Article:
Although there are close to 3000 podcast series in India, these are still early days. The wide variety of podcasts worldwide indicates many directions we haven’t yet gone in.
The first that comes to mind is Indian-language podcasts. Some of these have been coming up, such as the aforementioned Gol Gappa in Marathi, and a semi-regular Stories of Premchand podcast in Hindi. Most other languages have a couple of podcasts, but nothing close to what the demand can be.
One rather interesting use of the podcast medium is to further investigative journalism. In its first season, the American podcast Serial used interviews, narration, and old-fashioned reportage, to dig into the 1999 murder of a high school student in Baltimore, USA. The podcast was both popular and critically acclaimed, and went on to top all the downloads charts. Two further seasons, focusing on other crimes, have since been made. One could imagine the interest in such a series in the Indian market.
Although this article talks of the growth of podcasts in India, the growth is limited to urban, upper-middle-class folks for now. But with the continual increasing penetration of smartphones, apps and bandwidth, the next big growth spurt could be rural-targeted podcasts - and that could be the push that the medium needs, finally, to be the next big thing in social media for India. Apps like Facebook, Whatsapp, and now, Gaana and Youtube are providing content to one and all - why not an easy-to-use podcast player?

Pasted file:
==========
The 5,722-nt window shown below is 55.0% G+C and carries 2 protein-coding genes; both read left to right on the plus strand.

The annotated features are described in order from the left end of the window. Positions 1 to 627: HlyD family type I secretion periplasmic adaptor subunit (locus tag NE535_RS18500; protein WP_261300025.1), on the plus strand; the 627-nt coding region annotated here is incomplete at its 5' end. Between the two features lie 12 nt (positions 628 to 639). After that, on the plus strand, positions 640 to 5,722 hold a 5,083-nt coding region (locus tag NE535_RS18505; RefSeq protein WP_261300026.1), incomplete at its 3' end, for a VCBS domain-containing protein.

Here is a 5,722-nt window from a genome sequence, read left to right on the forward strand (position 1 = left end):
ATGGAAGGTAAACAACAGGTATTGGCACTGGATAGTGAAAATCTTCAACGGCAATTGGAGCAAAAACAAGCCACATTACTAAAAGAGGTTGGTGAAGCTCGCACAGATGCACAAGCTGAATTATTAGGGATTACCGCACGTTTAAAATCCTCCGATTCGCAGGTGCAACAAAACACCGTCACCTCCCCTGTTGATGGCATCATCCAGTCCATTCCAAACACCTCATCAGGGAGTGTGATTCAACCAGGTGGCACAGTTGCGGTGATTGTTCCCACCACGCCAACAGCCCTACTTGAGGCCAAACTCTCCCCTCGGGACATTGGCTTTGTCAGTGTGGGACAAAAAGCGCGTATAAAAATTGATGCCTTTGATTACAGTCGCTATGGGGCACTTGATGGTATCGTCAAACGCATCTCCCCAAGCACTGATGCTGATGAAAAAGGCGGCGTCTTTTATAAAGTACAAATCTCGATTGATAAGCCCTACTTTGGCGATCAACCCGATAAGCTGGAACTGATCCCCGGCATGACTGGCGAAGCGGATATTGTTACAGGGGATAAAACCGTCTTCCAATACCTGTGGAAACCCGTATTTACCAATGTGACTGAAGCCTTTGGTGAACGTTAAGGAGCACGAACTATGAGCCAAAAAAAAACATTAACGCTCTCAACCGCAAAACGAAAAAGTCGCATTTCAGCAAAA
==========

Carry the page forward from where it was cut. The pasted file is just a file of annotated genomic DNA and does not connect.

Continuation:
At their core, though, the simple mechanics of creating and listening to podcasts will remain their greatest strength. Technology has simplified every aspect of artistic expression - phone cameras now take videos, word processing software and self-publishing let you publish novels, and digital tools help you create music. But podcasts may be the mechanism that help you communicate with the world in the most natural and personal way possible: by talking.